After being the closer in Tampa Bay, Soriano signed with the Yankees before last season to be their set-up man.
The Yankees are hoping that Soriano stays healthy and serves as an effective closer. He mainly relies on his fastball and slider. He has big shoes to fill but this has not been a problem so far.
If his numbers are similar to what he posted as the Rays’ closer in 2010, the Yankees will not have to worry about their closer.
25 IP, 2-1, 16 saves, 1.08 ERA, 24 K/4 BB, .170 BAA, 0.76 WHIP
Fernando Rodney struggled in his time with the Angels the past two seasons and asked to be traded. He signed with the Tampa Bay Rays in the offseason and took over as closer when Kyle Farnsworth went out with an injury.
In nine previous big league seasons, Rodney has never finished a season with an ERA under 2.86. As of Monday, his ERA was slightly above 1.00. His numbers have improved dramatically from last season after moving to the AL East. The Rays’ closer has an incredible strikeout-to-walk ratio to complement his excellent ERA.
Rodney is near the top of league lead in saves, and it took him until this past weekend to blow a save opportunity. Assuming the Rays stay in playoff contention the entire season, they will need Rodney to continue to perform at a high level.
20.1 IP, 0-1, 14 saves, 2.21 ERA, 24 K/4 BB, .200 BAA, 0.89 WHIP
As of now, the Phillies have no problems with his performance. He has yet to blow a save as a member of the Phillies.
Papelbon’s strikeouts are down this year, but he still has a great strikeout-to-walk ratio. Throughout his career, he has done a good job of avoiding walks.
If he continues to throw strikes, he will be hard to hit. Batters are hitting .200 against him this season. He does not have the extreme pressure of pitching in Boston, and has not given Phillies fans a reason to doubt him.
24 IP, 1-1, 0.75 ERA, 0 saves, 21 K/14 BB, .080 BAA, 0.83 WHIP
When the A’s traded Trevor Cahill and Craig Breslow to Arizona in the offseason, they could not have dreamed of Ryan Cook pitching the way he has so far in 2012.
His 21 appearances to start the season without allowing a run has allowed the A's to test him out as a closer. It is unclear whether or not he will be the closer for the rest of the season, but his numbers are outstanding.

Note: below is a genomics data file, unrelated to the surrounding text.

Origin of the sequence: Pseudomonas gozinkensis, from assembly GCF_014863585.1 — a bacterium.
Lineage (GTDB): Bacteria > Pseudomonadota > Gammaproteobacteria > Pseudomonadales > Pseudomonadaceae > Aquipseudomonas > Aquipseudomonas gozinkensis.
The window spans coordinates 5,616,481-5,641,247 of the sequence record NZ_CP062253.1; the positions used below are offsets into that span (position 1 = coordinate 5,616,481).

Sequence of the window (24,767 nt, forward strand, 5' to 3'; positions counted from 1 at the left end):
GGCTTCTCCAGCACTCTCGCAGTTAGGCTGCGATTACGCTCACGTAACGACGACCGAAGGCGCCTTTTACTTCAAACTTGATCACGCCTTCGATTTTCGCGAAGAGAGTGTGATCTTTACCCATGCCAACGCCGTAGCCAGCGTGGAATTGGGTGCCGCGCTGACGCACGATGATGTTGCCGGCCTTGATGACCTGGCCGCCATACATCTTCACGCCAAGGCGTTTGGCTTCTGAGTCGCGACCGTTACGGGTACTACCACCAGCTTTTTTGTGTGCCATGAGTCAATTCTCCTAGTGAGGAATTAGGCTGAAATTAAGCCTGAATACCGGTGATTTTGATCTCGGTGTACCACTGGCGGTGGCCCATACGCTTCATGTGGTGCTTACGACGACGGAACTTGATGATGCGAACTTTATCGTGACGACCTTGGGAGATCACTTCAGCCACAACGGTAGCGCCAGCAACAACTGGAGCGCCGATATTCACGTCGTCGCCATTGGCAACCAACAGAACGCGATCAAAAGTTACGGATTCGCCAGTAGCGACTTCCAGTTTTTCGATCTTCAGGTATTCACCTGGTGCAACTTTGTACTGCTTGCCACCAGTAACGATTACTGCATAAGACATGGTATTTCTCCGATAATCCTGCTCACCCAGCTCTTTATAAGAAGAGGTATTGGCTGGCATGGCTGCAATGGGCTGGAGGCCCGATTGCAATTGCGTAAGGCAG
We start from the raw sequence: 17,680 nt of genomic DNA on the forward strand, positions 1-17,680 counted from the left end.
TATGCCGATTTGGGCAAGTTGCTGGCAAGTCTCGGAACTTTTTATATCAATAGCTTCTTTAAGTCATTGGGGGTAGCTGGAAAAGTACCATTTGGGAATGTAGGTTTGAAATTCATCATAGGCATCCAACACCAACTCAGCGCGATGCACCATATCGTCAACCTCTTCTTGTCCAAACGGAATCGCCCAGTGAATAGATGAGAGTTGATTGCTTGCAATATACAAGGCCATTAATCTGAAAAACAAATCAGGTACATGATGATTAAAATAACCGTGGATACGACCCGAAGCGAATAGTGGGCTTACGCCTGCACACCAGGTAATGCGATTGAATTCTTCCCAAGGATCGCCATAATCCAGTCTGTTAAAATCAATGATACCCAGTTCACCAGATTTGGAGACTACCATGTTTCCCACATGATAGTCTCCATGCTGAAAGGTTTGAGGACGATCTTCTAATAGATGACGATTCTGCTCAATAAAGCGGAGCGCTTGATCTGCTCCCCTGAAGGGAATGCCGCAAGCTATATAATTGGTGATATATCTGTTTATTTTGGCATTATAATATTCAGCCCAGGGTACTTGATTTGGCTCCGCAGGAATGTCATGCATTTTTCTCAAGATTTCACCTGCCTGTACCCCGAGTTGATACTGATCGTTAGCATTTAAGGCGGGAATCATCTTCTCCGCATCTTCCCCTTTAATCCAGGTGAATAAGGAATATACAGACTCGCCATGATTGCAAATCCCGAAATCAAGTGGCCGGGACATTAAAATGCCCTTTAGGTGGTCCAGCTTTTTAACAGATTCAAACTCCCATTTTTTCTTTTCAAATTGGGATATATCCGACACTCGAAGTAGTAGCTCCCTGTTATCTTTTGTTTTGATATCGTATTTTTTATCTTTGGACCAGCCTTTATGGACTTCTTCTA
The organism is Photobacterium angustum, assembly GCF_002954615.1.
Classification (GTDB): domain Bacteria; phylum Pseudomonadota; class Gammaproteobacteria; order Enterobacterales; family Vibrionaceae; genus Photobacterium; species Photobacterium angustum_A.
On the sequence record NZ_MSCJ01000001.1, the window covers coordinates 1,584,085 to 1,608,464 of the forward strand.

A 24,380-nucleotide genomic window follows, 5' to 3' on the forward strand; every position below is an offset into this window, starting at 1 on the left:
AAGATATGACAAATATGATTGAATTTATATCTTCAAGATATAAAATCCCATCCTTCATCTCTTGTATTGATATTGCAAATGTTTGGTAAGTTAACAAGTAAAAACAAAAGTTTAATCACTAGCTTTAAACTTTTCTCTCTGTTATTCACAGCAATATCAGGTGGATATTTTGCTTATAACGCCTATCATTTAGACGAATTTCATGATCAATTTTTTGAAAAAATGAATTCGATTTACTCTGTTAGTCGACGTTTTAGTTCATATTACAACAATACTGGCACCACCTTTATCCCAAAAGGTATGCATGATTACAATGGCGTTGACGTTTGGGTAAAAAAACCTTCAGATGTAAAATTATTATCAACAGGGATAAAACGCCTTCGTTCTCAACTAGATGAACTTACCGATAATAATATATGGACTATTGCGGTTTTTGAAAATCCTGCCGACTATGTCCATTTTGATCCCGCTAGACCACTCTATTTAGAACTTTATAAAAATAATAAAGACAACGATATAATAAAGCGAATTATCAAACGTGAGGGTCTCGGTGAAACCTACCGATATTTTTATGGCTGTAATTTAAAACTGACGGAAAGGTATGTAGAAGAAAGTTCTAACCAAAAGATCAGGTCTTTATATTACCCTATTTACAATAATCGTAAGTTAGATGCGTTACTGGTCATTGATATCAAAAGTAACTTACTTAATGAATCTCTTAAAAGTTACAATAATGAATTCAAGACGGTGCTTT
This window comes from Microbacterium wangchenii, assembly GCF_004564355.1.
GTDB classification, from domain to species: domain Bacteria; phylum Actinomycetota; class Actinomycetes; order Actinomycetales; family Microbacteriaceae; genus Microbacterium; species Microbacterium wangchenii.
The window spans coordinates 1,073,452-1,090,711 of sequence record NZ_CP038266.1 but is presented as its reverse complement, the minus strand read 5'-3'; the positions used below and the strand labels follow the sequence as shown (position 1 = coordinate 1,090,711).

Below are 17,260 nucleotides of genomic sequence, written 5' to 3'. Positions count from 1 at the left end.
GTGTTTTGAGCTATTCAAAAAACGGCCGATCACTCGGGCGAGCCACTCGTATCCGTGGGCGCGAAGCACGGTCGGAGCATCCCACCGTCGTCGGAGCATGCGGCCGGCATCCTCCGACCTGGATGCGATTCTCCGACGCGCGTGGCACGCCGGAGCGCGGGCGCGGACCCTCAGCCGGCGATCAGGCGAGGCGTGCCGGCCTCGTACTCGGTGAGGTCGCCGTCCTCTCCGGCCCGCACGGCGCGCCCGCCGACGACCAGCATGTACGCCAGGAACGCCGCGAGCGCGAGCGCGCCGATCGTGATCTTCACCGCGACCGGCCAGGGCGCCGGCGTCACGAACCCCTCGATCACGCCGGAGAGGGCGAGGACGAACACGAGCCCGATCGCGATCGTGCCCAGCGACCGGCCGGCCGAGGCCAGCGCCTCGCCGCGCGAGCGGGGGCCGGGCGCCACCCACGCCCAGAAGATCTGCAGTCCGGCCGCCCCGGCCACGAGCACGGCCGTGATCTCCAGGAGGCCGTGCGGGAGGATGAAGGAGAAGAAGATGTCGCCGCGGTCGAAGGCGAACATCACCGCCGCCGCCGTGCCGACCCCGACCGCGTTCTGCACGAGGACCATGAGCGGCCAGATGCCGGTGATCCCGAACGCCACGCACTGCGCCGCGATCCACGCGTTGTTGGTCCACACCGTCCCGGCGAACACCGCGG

Cook did not allow a single run until Memorial Day when he allowed two runs against the Twins and took the loss in his first save opportunity of the season. His strikeout-to-walk ratio is not as impressive as the other pitchers on the list, but he has been arguably the second best reliever in baseball outside of Chapman.
With a fastball, slider, and splitter, Cook keeps hitters guessing. If he keeps up his current pace, he may make the AL All-Star team as a rookie.
17 IP, 0-0, 13 saves, 2.12 ERA, 26 K/10 BB, .167 BAA, 1.18 WHIP
Last year’s National League Rookie of the Year has moved on from his blown save on the final day of the regular season.
Craig Kimbrel was used with great frequency through the first month and a half of the season. The Braves have hit a small slump recently, and Kimbrel has not had a save opportunity in over a week.
The time off should help Kimbrel as the season progresses. Last September, Kimbrel was shaky as the Braves saw their playoff hopes slip away. If the Braves don't overuse him, his numbers will continue to be good.
Unlike some of the other closers on this list, Kimbrel uses a curveball to complement a 97 mph fastball. His ability to change speeds from his fastball to breaking ball makes him comparable to Chapman.
26 IP, 4-0, 3 saves, 0.00 ERA, 44 K/8 BB, .081 BAA (7 hits), 0.58 WHIP
Chapman’s numbers are insanely dominant, allowing just one unearned run in 26 innings pitched. His fastball now ranges from 96 mph to 100 mph on a nightly basis. He throws an 88 mph slider that is virtually unhittable, especially for lefties. Lately, he has used his fastball more and just overpowered hitters.
The Reds have the best bullpen in the National League thanks to Logan Ondrusek, Marshall, and Chapman. If the Reds have a lead after six innings, it’s nearly impossible to start a rally against their bullpen.
Chapman is exactly where he needs to be. The Reds don’t need him to be a starter, but they need him to continue to be a shutdown closer. When he enters a game, the fans at Great American Ball Park go wild. With an overwhelming fastball and devastating slider, Chapman has found a role that is perfect for him.
There is not a relief pitcher in the league that has stuff as nasty as Chapman. So far, no other pitcher has been able to match Chapman’s stats.